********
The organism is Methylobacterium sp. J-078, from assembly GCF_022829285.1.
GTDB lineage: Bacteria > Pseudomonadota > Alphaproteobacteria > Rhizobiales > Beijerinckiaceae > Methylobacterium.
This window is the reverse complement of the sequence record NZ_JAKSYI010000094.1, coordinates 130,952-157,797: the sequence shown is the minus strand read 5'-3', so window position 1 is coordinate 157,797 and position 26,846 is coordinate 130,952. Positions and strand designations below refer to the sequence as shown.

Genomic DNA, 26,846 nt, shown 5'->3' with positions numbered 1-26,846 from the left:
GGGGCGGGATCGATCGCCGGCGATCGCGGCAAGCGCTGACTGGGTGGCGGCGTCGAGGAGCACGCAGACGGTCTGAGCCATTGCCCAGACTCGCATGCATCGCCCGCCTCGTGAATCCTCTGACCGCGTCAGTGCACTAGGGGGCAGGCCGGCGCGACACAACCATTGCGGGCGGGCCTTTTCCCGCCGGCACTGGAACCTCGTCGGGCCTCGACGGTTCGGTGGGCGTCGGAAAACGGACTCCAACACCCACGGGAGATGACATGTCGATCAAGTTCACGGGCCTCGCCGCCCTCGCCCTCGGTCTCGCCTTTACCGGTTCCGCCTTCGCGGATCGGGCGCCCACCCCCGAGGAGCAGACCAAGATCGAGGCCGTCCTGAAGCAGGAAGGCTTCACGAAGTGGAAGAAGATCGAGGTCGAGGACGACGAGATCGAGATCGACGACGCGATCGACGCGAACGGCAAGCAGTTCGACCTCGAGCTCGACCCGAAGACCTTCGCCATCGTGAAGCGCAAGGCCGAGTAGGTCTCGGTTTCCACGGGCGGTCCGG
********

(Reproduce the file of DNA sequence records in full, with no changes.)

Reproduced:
The organism is Methylobacterium sp. J-078, from assembly GCF_022829285.1.
GTDB lineage: Bacteria > Pseudomonadota > Alphaproteobacteria > Rhizobiales > Beijerinckiaceae > Methylobacterium.
This window is the reverse complement of the sequence record NZ_JAKSYI010000094.1, coordinates 130,952-157,797: the sequence shown is the minus strand read 5'-3', so window position 1 is coordinate 157,797 and position 26,846 is coordinate 130,952. Positions and strand designations below refer to the sequence as shown.

Genomic DNA, 26,846 nt, shown 5'->3' with positions numbered 1-26,846 from the left:
GGGGCGGGATCGATCGCCGGCGATCGCGGCAAGCGCTGACTGGGTGGCGGCGTCGAGGAGCACGCAGACGGTCTGAGCCATTGCCCAGACTCGCATGCATCGCCCGCCTCGTGAATCCTCTGACCGCGTCAGTGCACTAGGGGGCAGGCCGGCGCGACACAACCATTGCGGGCGGGCCTTTTCCCGCCGGCACTGGAACCTCGTCGGGCCTCGACGGTTCGGTGGGCGTCGGAAAACGGACTCCAACACCCACGGGAGATGACATGTCGATCAAGTTCACGGGCCTCGCCGCCCTCGCCCTCGGTCTCGCCTTTACCGGTTCCGCCTTCGCGGATCGGGCGCCCACCCCCGAGGAGCAGACCAAGATCGAGGCCGTCCTGAAGCAGGAAGGCTTCACGAAGTGGAAGAAGATCGAGGTCGAGGACGACGAGATCGAGATCGACGACGCGATCGACGCGAACGGCAAGCAGTTCGACCTCGAGCTCGACCCGAAGACCTTCGCCATCGTGAAGCGCAAGGCCGAGTAGGTCTCGGTTTCCACGGGCGGTCCGG